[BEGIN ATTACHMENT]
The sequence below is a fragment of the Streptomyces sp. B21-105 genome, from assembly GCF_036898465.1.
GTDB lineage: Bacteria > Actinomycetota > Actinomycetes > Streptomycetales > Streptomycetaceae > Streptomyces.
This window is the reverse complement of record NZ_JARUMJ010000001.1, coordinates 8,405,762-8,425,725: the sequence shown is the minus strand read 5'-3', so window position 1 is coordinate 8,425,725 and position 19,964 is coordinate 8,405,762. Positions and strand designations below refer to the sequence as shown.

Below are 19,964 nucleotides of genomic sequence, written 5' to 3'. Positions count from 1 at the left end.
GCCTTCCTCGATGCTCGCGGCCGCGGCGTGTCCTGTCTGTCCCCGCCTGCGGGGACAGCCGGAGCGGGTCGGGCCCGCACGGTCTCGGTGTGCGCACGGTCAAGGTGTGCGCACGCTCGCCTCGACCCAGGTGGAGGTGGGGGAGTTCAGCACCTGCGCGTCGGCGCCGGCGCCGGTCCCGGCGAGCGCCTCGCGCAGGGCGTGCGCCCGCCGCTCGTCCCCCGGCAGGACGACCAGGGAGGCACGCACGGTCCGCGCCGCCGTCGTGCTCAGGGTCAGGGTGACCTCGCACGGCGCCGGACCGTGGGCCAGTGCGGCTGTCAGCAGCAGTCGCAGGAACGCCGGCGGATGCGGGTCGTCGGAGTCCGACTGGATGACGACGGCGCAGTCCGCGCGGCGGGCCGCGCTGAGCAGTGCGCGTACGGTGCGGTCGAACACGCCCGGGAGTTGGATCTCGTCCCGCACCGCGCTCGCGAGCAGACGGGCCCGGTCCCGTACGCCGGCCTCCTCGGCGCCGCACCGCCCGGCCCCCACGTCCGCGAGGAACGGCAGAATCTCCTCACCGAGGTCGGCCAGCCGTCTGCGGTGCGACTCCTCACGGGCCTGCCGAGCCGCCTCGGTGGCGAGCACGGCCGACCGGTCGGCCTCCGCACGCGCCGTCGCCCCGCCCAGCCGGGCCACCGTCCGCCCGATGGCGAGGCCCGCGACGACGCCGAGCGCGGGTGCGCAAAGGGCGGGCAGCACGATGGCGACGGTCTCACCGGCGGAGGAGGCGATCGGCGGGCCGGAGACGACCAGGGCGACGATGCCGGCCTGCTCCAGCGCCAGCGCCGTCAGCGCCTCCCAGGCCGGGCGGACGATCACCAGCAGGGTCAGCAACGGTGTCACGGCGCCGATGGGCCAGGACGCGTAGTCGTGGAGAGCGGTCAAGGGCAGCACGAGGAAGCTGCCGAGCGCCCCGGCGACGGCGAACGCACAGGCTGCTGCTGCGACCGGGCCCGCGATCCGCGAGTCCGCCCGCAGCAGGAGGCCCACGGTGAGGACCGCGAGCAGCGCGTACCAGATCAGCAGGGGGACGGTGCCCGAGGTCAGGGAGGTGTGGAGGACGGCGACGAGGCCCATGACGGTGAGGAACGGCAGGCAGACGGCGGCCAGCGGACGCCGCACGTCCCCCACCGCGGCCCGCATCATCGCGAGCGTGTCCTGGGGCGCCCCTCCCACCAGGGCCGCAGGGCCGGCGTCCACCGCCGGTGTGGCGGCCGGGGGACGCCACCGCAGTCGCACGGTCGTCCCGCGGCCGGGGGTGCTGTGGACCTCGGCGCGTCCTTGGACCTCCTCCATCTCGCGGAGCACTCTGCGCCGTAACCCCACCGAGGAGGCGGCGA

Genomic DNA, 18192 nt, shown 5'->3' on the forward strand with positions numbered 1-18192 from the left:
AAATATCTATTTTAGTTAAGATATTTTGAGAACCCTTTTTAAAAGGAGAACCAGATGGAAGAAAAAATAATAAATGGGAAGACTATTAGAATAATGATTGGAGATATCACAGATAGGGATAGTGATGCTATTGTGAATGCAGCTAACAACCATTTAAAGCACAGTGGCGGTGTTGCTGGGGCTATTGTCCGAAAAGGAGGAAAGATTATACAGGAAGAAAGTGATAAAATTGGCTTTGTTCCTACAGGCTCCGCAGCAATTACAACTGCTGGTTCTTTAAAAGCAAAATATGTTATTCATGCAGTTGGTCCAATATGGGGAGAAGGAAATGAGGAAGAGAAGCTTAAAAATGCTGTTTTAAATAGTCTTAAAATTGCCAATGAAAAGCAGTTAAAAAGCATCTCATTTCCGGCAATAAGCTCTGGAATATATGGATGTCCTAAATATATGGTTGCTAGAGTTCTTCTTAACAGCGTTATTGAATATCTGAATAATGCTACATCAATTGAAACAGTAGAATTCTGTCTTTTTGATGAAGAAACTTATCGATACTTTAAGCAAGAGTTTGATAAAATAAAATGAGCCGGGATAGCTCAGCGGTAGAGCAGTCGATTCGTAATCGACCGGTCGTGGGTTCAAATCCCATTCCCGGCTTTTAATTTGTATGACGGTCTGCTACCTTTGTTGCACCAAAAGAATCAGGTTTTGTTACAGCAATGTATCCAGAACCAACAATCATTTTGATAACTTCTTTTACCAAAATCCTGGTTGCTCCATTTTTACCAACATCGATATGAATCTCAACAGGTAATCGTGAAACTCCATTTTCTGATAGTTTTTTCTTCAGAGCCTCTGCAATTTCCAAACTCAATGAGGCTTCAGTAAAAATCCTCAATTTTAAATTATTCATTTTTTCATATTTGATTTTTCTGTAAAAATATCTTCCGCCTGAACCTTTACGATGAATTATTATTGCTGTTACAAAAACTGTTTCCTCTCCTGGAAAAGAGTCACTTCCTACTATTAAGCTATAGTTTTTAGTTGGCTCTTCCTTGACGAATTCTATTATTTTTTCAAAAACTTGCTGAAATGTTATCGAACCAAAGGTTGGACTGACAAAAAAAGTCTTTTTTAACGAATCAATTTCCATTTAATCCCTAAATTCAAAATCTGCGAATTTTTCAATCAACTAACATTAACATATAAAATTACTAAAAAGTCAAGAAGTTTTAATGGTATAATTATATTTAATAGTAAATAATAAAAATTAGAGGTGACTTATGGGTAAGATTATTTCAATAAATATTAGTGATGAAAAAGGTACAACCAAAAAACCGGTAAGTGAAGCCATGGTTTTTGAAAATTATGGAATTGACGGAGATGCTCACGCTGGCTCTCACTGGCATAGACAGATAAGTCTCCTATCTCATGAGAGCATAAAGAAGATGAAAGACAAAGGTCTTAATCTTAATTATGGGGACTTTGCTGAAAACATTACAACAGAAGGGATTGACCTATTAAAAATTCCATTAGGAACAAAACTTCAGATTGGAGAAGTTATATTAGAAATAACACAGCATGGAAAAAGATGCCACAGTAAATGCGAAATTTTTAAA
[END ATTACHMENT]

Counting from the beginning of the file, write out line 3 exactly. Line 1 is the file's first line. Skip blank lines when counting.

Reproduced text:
This window is the reverse complement of record NZ_JARUMJ010000001.1, coordinates 8,405,762-8,425,725: the sequence shown is the minus strand read 5'-3', so window position 1 is coordinate 8,425,725 and position 19,964 is coordinate 8,405,762. Positions and strand designations below refer to the sequence as shown.